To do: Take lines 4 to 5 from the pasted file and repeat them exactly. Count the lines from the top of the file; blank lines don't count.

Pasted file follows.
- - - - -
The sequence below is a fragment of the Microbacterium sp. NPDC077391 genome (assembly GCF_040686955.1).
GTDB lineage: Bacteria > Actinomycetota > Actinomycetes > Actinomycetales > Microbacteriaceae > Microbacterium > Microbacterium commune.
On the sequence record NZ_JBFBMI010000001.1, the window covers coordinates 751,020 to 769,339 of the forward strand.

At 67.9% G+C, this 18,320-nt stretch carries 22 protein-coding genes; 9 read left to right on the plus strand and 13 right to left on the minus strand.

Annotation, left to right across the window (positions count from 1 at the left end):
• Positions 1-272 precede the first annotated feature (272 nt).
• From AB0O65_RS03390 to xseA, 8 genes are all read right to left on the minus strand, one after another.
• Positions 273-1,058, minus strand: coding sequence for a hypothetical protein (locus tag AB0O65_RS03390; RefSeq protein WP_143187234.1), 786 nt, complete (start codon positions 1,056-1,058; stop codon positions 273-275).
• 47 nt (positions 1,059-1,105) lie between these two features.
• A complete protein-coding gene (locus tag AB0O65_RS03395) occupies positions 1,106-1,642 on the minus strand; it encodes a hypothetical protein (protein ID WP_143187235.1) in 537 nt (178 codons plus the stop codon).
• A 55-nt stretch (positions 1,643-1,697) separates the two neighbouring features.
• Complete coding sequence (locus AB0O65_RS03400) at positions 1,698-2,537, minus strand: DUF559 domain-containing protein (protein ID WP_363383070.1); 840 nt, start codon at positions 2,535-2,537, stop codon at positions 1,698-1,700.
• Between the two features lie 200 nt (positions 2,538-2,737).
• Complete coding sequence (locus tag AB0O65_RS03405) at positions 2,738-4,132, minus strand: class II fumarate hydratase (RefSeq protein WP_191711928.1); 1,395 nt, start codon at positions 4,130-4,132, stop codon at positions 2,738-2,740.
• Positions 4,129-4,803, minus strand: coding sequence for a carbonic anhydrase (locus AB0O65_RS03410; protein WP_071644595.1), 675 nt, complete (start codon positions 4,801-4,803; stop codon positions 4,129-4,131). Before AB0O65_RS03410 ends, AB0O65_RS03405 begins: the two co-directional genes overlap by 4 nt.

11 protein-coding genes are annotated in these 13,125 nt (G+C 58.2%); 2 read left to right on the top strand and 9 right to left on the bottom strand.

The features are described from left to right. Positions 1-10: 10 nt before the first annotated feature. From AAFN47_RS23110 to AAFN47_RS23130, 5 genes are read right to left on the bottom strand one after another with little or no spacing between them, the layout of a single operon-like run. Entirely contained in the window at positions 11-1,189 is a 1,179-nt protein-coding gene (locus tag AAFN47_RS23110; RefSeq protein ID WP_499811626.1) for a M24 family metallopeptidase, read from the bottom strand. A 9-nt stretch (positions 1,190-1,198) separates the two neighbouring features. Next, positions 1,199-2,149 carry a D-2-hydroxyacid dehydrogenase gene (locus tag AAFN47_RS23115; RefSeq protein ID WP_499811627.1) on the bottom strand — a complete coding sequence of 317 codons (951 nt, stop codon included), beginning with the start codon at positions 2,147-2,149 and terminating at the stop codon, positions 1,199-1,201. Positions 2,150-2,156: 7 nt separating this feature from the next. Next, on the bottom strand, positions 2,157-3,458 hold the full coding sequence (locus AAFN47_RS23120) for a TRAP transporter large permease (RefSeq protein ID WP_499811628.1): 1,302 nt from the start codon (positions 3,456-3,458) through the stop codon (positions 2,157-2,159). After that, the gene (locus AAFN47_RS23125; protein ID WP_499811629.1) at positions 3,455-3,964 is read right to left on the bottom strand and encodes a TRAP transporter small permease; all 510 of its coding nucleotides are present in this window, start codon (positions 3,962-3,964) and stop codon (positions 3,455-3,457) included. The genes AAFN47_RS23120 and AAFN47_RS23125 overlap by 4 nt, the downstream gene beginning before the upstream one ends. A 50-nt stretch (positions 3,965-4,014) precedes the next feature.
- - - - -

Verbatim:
At 67.9% G+C, this 18,320-nt stretch carries 22 protein-coding genes; 9 read left to right on the plus strand and 13 right to left on the minus strand.

Annotation, left to right across the window (positions count from 1 at the left end):